Software piracy cost 11 billion dollars in 1998: study

     WASHINGTON, May 25 (AFP) - The global software industry lost 11
     billion dollars in 1998 to piracy, according to two studies released
     here Tuesday.
     The Business Software Alliance and the Software and Information
     Industry Association also said that of the 615 million new business
     software applications installed worldwide last year, 231 million --
     or 38 percent -- were pirated.
[It's amazing how precise these numbers are. More amazing is
 that these studies find so much pirated software, yet we never 
 read about law enforcement busting any of these criminals.]

     It was an increase of 2.5 million more pirated applications compared
     with 1997.

[This is an excellent deception. I call this 'cascading
 bullshit'. Basing new damage statistics/numbers on previously made 
 up numbers that were also verified. This allows for heft totals,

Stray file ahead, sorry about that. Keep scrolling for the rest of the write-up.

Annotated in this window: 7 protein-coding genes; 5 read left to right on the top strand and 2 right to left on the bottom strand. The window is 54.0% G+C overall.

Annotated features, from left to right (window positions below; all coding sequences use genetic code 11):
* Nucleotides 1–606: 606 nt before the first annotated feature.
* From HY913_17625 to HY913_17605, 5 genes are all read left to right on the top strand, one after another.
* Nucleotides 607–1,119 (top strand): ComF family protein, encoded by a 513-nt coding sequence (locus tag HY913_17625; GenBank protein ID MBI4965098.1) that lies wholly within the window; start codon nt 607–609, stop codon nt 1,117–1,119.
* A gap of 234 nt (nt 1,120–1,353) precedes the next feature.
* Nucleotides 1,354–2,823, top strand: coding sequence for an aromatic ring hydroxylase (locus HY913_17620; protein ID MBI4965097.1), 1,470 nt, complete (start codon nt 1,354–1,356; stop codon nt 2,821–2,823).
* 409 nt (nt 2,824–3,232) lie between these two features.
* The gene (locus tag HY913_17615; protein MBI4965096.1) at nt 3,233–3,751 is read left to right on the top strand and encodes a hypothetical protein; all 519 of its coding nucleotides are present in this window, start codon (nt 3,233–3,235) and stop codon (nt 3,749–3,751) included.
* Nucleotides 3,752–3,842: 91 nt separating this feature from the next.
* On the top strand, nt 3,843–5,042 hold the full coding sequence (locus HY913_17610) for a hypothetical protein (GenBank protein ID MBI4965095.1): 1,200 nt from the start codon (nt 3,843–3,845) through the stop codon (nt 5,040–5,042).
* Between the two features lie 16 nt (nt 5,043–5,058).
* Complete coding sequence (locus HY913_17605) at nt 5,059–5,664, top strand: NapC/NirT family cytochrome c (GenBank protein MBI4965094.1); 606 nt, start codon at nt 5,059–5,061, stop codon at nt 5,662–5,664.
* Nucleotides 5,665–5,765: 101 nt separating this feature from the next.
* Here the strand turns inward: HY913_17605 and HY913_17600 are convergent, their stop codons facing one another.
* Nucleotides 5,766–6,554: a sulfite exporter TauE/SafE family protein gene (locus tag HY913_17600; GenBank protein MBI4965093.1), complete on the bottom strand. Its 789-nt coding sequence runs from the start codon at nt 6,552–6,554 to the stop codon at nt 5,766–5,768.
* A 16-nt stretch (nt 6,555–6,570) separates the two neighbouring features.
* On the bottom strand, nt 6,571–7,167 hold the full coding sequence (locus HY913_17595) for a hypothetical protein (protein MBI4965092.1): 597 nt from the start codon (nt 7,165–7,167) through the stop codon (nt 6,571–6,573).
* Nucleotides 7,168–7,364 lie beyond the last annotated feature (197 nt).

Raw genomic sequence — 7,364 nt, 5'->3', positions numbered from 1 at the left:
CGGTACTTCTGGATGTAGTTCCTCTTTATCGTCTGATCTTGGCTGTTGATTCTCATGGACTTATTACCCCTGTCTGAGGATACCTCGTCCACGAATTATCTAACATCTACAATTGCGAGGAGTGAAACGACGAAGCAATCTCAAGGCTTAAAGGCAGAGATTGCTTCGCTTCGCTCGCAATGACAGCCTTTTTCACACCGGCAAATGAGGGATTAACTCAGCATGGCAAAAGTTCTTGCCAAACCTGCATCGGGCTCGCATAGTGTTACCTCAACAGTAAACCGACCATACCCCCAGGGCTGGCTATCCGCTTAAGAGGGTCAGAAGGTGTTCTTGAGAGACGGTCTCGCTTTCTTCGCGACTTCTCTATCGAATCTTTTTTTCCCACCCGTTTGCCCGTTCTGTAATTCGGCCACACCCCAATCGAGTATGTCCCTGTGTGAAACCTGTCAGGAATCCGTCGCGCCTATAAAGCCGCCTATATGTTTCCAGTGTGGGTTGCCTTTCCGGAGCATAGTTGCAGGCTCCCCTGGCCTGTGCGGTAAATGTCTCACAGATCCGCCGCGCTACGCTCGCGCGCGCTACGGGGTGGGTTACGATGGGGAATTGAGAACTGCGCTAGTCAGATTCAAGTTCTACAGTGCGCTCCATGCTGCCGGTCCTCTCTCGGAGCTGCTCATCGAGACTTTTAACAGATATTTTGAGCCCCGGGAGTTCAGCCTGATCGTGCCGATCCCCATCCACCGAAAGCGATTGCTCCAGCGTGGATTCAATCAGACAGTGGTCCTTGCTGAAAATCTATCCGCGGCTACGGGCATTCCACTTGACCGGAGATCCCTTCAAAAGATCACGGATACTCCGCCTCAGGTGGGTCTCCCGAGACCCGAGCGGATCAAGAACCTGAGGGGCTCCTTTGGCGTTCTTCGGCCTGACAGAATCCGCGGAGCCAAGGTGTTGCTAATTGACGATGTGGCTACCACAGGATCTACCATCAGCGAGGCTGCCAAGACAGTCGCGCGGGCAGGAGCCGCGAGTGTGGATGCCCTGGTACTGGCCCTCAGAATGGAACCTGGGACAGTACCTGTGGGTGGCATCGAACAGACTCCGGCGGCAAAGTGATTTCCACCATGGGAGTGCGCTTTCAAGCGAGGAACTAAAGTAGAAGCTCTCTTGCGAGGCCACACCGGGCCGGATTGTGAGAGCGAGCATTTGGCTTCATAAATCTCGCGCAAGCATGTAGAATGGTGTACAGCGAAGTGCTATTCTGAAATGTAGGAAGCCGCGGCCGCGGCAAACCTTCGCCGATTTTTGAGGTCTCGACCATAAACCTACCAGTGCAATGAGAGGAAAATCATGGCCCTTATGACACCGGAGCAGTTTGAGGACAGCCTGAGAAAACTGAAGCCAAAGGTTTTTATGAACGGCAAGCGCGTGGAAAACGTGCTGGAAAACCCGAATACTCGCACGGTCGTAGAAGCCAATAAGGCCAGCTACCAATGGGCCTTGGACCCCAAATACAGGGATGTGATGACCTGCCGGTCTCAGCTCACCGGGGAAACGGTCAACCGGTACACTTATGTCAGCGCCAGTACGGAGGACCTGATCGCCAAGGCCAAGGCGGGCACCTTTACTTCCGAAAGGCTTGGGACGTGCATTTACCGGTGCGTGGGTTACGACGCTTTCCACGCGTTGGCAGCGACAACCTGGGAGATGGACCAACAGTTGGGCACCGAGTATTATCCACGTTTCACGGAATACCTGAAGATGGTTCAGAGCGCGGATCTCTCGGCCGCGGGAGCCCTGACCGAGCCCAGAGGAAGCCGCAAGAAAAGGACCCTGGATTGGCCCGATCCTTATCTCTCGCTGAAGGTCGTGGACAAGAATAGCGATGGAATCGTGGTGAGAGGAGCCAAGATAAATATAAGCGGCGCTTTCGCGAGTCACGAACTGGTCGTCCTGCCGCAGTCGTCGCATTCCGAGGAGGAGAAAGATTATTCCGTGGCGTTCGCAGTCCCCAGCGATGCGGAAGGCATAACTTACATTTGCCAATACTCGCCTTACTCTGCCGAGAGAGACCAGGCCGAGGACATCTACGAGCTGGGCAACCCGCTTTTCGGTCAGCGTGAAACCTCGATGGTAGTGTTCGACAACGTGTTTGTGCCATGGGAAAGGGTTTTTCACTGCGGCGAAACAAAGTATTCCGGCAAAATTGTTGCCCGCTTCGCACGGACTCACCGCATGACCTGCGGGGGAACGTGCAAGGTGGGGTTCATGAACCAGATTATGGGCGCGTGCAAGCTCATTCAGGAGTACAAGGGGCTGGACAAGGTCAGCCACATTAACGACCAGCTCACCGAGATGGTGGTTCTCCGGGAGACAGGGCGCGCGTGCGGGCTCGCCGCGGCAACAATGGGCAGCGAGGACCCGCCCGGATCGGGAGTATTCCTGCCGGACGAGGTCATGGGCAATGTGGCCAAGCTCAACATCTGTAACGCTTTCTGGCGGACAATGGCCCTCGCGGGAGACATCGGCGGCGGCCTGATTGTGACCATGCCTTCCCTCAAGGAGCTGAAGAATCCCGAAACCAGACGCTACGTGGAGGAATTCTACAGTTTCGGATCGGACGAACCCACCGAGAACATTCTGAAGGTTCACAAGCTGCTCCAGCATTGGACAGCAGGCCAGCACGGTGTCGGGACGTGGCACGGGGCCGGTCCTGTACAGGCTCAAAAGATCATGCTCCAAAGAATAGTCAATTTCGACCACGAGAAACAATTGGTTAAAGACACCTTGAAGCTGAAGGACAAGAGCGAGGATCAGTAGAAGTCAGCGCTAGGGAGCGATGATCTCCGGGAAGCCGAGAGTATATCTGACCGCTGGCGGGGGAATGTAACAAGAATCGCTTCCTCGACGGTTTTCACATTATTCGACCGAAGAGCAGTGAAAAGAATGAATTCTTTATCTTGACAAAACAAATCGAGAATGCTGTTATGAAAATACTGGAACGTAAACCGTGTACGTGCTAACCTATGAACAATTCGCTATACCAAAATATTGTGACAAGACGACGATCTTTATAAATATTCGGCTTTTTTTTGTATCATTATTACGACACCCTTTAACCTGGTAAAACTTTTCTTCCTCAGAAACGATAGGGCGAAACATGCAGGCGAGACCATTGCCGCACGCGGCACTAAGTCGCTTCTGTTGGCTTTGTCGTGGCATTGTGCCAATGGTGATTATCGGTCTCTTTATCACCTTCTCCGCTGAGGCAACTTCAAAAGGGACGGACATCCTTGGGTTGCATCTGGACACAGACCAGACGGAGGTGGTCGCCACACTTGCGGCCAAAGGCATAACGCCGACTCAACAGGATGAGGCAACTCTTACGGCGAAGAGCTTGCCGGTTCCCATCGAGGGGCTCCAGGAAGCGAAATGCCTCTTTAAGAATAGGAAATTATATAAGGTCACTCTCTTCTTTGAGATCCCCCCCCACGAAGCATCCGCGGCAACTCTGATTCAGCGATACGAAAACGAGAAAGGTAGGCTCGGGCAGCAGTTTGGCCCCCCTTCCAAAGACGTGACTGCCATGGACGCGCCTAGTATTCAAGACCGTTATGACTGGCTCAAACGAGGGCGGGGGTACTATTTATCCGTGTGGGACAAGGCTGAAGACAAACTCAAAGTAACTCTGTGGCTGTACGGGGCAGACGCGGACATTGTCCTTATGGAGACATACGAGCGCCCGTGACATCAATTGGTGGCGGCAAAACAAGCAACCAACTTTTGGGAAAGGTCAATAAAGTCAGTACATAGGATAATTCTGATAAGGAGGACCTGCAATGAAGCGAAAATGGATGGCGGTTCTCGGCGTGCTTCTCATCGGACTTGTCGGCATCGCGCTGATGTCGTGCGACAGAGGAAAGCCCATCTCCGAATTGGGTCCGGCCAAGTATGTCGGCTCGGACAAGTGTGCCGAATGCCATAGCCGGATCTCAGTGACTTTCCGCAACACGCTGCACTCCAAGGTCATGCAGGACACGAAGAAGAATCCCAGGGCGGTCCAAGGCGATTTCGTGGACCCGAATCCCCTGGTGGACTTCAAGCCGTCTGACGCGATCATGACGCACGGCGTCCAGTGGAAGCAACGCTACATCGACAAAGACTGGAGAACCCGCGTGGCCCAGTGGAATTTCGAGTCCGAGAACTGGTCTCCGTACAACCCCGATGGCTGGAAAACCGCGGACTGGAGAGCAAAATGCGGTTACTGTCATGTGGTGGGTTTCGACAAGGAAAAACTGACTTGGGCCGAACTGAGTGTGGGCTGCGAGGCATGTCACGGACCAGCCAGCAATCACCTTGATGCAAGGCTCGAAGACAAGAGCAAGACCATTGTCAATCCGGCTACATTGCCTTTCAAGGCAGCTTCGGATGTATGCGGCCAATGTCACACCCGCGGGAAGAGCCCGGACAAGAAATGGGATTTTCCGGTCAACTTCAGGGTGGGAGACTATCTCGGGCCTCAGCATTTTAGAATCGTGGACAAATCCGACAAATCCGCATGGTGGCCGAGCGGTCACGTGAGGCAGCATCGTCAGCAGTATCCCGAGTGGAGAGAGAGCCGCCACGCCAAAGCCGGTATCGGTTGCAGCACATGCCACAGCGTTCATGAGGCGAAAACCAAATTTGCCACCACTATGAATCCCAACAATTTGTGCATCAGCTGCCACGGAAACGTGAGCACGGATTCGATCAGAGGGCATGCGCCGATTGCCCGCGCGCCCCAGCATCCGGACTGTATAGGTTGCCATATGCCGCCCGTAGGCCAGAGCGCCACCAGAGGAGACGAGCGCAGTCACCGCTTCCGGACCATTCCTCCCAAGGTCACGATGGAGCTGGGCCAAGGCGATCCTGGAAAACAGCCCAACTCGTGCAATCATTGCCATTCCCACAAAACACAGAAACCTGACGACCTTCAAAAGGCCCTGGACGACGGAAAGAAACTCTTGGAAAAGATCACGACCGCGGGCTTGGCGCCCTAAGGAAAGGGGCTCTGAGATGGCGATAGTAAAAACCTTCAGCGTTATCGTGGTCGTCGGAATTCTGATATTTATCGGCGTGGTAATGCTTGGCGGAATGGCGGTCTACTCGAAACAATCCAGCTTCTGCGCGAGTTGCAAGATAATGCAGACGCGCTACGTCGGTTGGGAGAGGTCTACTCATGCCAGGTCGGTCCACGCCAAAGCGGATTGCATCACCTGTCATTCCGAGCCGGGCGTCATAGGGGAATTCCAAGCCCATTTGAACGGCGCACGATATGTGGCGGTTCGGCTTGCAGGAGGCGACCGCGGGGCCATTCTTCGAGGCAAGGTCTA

big percentages (if needed), and a great argument.]
     Overall, losses to the industry came to 11.4 billion dollars in 1997.
     A spokesman for the Software and Information Industry Association
     said the slight decline in the value of losses last year reflected
     lower software prices and a fall in sales in crisis-hit Asian
     The 10 countries with the highest dollar losses to software piracy
     were the United States, China, Japan, Germany, Britain, France,
     Brazil, Italy, Canada and Russia.
     In terms of piracy rates, the study found that 97 percent of business
     software applications in Vietnam were pirated, followed by China, 95
     percent, Indonesia, 92 percent and Russia, 92 percent.